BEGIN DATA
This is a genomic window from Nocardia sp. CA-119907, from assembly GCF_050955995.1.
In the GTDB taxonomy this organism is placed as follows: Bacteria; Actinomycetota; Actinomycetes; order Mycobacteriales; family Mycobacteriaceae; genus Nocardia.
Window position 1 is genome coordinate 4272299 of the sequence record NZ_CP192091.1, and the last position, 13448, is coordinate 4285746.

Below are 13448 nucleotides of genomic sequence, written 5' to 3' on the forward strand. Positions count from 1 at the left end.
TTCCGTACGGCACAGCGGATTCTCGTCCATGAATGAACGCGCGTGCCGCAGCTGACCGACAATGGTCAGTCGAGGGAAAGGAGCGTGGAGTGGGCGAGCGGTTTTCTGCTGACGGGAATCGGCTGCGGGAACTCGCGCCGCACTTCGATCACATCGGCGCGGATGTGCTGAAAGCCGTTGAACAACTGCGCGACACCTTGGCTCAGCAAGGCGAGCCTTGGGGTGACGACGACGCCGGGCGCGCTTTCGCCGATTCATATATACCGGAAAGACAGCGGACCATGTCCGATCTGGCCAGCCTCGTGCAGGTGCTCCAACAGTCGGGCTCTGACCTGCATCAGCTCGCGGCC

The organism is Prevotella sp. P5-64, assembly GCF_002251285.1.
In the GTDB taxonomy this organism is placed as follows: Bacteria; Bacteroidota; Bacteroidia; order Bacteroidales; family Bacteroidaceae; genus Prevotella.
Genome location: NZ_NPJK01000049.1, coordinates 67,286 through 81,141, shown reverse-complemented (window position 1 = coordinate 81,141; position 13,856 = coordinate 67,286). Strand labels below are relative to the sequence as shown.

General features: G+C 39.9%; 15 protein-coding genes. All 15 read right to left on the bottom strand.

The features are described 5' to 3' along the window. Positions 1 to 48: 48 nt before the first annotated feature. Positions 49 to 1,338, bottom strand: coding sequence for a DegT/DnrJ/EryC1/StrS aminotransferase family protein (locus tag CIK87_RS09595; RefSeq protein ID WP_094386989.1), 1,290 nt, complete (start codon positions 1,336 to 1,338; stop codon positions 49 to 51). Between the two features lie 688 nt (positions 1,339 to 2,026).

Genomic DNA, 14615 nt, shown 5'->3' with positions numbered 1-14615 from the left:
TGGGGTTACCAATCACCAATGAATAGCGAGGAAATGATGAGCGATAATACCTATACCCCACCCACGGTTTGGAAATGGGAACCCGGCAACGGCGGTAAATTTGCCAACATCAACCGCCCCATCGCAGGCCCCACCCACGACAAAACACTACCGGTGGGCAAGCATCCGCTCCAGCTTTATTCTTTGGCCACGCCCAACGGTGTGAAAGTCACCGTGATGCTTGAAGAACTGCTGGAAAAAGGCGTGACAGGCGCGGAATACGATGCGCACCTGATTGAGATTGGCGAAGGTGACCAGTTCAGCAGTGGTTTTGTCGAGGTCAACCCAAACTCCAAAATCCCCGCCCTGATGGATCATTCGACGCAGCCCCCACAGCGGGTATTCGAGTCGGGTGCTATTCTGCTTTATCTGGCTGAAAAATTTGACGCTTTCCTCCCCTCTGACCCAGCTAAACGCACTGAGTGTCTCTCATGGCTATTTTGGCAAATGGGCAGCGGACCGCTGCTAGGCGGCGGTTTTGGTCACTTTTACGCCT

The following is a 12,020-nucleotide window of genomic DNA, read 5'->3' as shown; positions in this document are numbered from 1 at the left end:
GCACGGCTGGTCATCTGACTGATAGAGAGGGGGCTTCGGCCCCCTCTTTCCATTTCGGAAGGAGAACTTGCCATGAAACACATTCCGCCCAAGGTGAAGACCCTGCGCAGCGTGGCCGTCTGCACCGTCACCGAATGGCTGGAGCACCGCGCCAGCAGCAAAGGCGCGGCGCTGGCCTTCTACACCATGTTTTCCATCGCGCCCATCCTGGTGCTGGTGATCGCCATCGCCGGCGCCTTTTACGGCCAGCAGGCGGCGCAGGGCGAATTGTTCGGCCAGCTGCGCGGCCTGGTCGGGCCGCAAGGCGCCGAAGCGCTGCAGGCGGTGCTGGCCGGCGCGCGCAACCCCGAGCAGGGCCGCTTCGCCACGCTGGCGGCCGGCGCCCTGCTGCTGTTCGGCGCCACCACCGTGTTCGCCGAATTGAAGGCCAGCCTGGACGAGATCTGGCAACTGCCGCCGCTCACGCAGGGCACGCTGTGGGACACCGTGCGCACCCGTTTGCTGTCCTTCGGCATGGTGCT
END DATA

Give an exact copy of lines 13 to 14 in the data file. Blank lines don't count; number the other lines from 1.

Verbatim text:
The following is a 12,020-nucleotide window of genomic DNA, read 5'->3' as shown; positions in this document are numbered from 1 at the left end:
GCACGGCTGGTCATCTGACTGATAGAGAGGGGGCTTCGGCCCCCTCTTTCCATTTCGGAAGGAGAACTTGCCATGAAACACATTCCGCCCAAGGTGAAGACCCTGCGCAGCGTGGCCGTCTGCACCGTCACCGAATGGCTGGAGCACCGCGCCAGCAGCAAAGGCGCGGCGCTGGCCTTCTACACCATGTTTTCCATCGCGCCCATCCTGGTGCTGGTGATCGCCATCGCCGGCGCCTTTTACGGCCAGCAGGCGGCGCAGGGCGAATTGTTCGGCCAGCTGCGCGGCCTGGTCGGGCCGCAAGGCGCCGAAGCGCTGCAGGCGGTGCTGGCCGGCGCGCGCAACCCCGAGCAGGGCCGCTTCGCCACGCTGGCGGCCGGCGCCCTGCTGCTGTTCGGCGCCACCACCGTGTTCGCCGAATTGAAGGCCAGCCTGGACGAGATCTGGCAACTGCCGCCGCTCACGCAGGGCACGCTGTGGGACACCGTGCGCACCCGTTTGCTGTCCTTCGGCATGGTGCT